Patents, Giffen Goods, Invitations

From: E
Sent: Tuesday, February 13, 2018 12:32 PM
Subject: Just Missed You
Hello Dr. Block, My name is E and I am a graduating senior at the University of Central Arkansas. I learned recently from a professor, Dr. Joe McGarrity, that you used to chair the Department of Economics here at UCA. I am quite a fan of yours and the Austrian school so I was quite pleased to learn of the free market pedigree in the department, but sad to have missed your instruction here. I have had many lively discussions with Dr. McGarrity about issues of economic theory, especially the faulty concept of the Giffen good. Another professor, Dr. Zach Donohew, and I have discussed patent law and whether or not it is necessary for future development of lifesaving drugs. He argues that if R&D for a drug is very expensive, but the drug can be widely manufactured by anyone in the absence of patent law, would any drugs ever be produced? I have a few questions for you. Why do empirically-based economists cling so hard to the theoretical idea of a Giffen good when there is no evidence of one? Second, economically speaking, if there is no profit possible from an endeavor, that would be an indication that society does not prioritize its production. Is there a better argument against patent law for drug manufacturers that would answer his arguments on their own ground, maybe something along the lines of backwards determination of costs?
My questions aren’t extremely urgent, but I read of your correspondence policy on and thought I would say hi. Dr. McGarrity said that you return to the university from time to time to visit old colleagues and often give talks while you are here. I was wondering if you had given any thought to when might be the the next time you visit. Thank you for your time and thoughts. Regards, E

Dear E: Thanks for your very kind letter. Since I and others have written about patents (I oppose them) and Giffen goods (ditto), I’ll content myself by sharing with you, below, some readings on these two issues. As for the next time I return to UCA to give a speech there, the proprieties are the host has to initiate the invitation to a speaker, not the other way around. Let me just say that when and if UCA invites me back to make another presentation there, I will look with great favor upon any such invitation, and will be very inclined to accept it. In the meantime, I urge you to apply for admission to the Mises University a week long seminar during the summer in Auburn, AL; I’ll be on the faculty there.

on patents:

Block, 2013; Boldrin and Levine, 2008; De Wachter, 2013; Kinsella, 2001, 2012; Long, 1995; Menell, 2007A, 2007B; Mukherjee and Block, 2012; Navabi, 2015; Palmer, 1989.

Block, Walter E. 2013. Defending the Undefendable II: Freedom in all realms; Terra Libertas Publishing House; isbn: 978-1-908089-37-3;

Boldrin, Michele & David K. Levine. 2008. Against Intellectual Monopoly.;

De Wachter, Joren. 2013. “IP is a thought crime.” at TEDxLeuven. June 6;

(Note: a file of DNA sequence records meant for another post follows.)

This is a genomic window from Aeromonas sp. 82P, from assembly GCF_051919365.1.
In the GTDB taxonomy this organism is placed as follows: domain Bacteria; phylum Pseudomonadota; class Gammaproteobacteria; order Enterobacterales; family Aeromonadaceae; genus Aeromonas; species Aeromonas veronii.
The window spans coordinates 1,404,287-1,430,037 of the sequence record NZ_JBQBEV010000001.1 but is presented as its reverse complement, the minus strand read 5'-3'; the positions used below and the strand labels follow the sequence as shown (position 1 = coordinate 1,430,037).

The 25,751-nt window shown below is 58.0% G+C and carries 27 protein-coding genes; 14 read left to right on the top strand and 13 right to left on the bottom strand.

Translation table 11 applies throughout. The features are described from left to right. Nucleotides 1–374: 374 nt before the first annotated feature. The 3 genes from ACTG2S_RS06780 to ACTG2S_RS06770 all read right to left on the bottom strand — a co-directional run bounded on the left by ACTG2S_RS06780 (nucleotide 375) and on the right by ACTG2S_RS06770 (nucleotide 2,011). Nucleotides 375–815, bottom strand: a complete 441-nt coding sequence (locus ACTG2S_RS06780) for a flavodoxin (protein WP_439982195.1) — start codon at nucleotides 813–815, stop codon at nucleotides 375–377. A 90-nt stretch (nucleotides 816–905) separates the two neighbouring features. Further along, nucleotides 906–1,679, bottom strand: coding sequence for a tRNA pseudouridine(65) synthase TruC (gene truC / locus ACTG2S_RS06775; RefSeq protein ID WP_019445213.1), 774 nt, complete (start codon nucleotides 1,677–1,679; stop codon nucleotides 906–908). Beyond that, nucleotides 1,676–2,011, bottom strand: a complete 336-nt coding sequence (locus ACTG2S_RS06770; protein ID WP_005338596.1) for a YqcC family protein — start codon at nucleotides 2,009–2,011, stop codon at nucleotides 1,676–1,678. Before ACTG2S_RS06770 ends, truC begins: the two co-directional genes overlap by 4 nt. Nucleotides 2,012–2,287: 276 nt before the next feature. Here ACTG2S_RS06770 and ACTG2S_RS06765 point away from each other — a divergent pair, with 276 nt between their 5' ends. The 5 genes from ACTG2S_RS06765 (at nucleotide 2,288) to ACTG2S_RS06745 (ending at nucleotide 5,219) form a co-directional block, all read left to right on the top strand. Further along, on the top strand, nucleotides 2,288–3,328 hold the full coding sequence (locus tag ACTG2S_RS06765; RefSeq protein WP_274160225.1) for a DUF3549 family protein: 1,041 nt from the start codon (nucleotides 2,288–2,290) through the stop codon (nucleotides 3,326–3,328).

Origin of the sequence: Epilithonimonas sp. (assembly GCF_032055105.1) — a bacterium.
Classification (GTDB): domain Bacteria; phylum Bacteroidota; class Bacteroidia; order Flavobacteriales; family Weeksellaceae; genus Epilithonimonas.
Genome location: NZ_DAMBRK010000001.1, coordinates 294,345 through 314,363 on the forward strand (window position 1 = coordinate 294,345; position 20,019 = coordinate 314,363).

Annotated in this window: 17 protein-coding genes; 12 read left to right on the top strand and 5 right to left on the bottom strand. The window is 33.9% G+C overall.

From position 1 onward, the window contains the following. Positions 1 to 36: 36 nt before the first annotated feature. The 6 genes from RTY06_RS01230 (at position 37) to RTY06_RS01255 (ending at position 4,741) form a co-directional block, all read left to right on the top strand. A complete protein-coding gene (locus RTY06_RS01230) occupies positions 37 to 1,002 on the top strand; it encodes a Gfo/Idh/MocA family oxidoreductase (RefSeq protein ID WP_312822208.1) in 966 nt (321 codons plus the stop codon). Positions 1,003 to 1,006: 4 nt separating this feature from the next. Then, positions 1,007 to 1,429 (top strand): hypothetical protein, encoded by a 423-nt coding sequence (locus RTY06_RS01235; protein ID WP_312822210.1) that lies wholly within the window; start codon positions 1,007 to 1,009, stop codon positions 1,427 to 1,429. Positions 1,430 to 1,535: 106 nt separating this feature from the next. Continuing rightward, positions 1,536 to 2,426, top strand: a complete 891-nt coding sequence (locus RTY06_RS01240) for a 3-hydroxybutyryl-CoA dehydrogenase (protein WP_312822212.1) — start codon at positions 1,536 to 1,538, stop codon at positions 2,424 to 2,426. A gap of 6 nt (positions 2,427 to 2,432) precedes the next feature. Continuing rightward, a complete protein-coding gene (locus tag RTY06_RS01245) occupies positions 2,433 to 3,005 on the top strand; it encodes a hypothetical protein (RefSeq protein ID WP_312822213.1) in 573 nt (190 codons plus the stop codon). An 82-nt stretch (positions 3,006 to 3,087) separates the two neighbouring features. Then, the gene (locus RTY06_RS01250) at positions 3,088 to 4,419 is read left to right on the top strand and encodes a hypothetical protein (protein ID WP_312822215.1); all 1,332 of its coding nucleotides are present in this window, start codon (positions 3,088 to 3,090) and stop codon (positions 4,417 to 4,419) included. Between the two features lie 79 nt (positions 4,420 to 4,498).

Kinsella, N. Stephan. 2001. “Against Intellectual Property,” Journal of Libertarian Studies, Vol. 15, No. 2, Winter, pp. 1-53;

Kinsella, N. Stephan. 2012. “Economic Freedom of the World Rankings and Intellectual Property: The United States’ Bad Ranking is Even Worse Than Reported.”

Long, Roderick. 1995. “The Libertarian Case Against Intellectual Property Rights.” Formulations. Vol. 3, No. 1, Autumn;

Menell, Peter S. 2007. “Intellectual Property and the Property Rights Movement.” Regulation, Fall;

Menell, Peter S. 2007. “The Property Rights Movement’s Embrace of Intellectual Property: True Love or Doomed Relationship?” Ecology Law Quarterly, Vol. 34.

Mukherjee, Jay and Walter E. Block. 2012. “Libertarians and the Catholic Church on Intellectual Property Laws.” Journal of Political Philosophy Las Torres de Lucca. Issue No. 1, July-December, pp. 59-75;ólica-en-las-leyes-de-propiedad-intelectual&Itemid=24&lang=en&Itemid=23

Navabi, Ash. 2015. “To Taylor, Love Freedom.” June 23;

Palmer, Tom. 1989. “Intellectual Property: A Non-Posnerian Law and Economics Approach” Hamline Law Review, Spring, Vol 12 No. 2.

on Giffen goods:

Barnett and Block. 2010; Block, 2012; Block and Barnett, 2012; Block and Philbois, unpublished; Block and Wysocki 2018; Klein, unpublished; Klein and Salerno, Unpublished; Murphy, Wutscher and Block, 2010.

Barnett, William II and Walter E. Block. 2010. “Mises never used demand curves; was he wrong? Ignorant? No: The Antimathematicality of Demand Curves.” Dialogue, Vol. 1, pp. 23-31, March;;

Block, Walter E. 2012. “Thymology, praxeology, demand curves, Giffen goods and diminishing marginal utility” Studia Humana; Volume 1:2, pp. 3—11;,%20praxeology,%20demand%20curves,%20Giffen%20goods%20and%20diminishing%20marginal%20utility.pdf,The-second-issue,Thymology-Praxeology-Demand-Curves-Giffen-Goods-and-Diminishi.html

Block, Walter E. and William Barnett, II. 2012. “Giffen Goods, Backward Bending Supply Curves, Price Controls and Praxeology; or, Who’s Afraid of the Big Bad Boogie Man of Giffen Goods and Backward Bending Supply Curves? Not Us.” Revista Procesos de Mercado, Vol. IX, No. 1, Spring, pp. 353-373

Block, Walter E. and Gabriel Philbois. Unpublished. “Giffen Goods and Backward Bending Supply Curves of Labor.”

Block, Walter E. and Igor Wysocki.Forthcoming, 2018. “A defense of Rothbard on the demand curve against Hudik’s critique.” Summer; Acta Economica et Turistica;

Klein, Peter G. Unpublished. “A note on Giffen goods.”

Klein, Peter G. and Joseph T. Salerno. Unpublished. “Giffen’s Paradox and the Law of Demand”

Murphy, Robert P., Robert Wutscher and Walter E. Block. 2010. “Mathematics in Economics: An Austrian Methodological Critique.” Philosophical Investigations, January, Vol. 33, No. 1, pp. 44-66;;


10:22 pm on February 27, 2018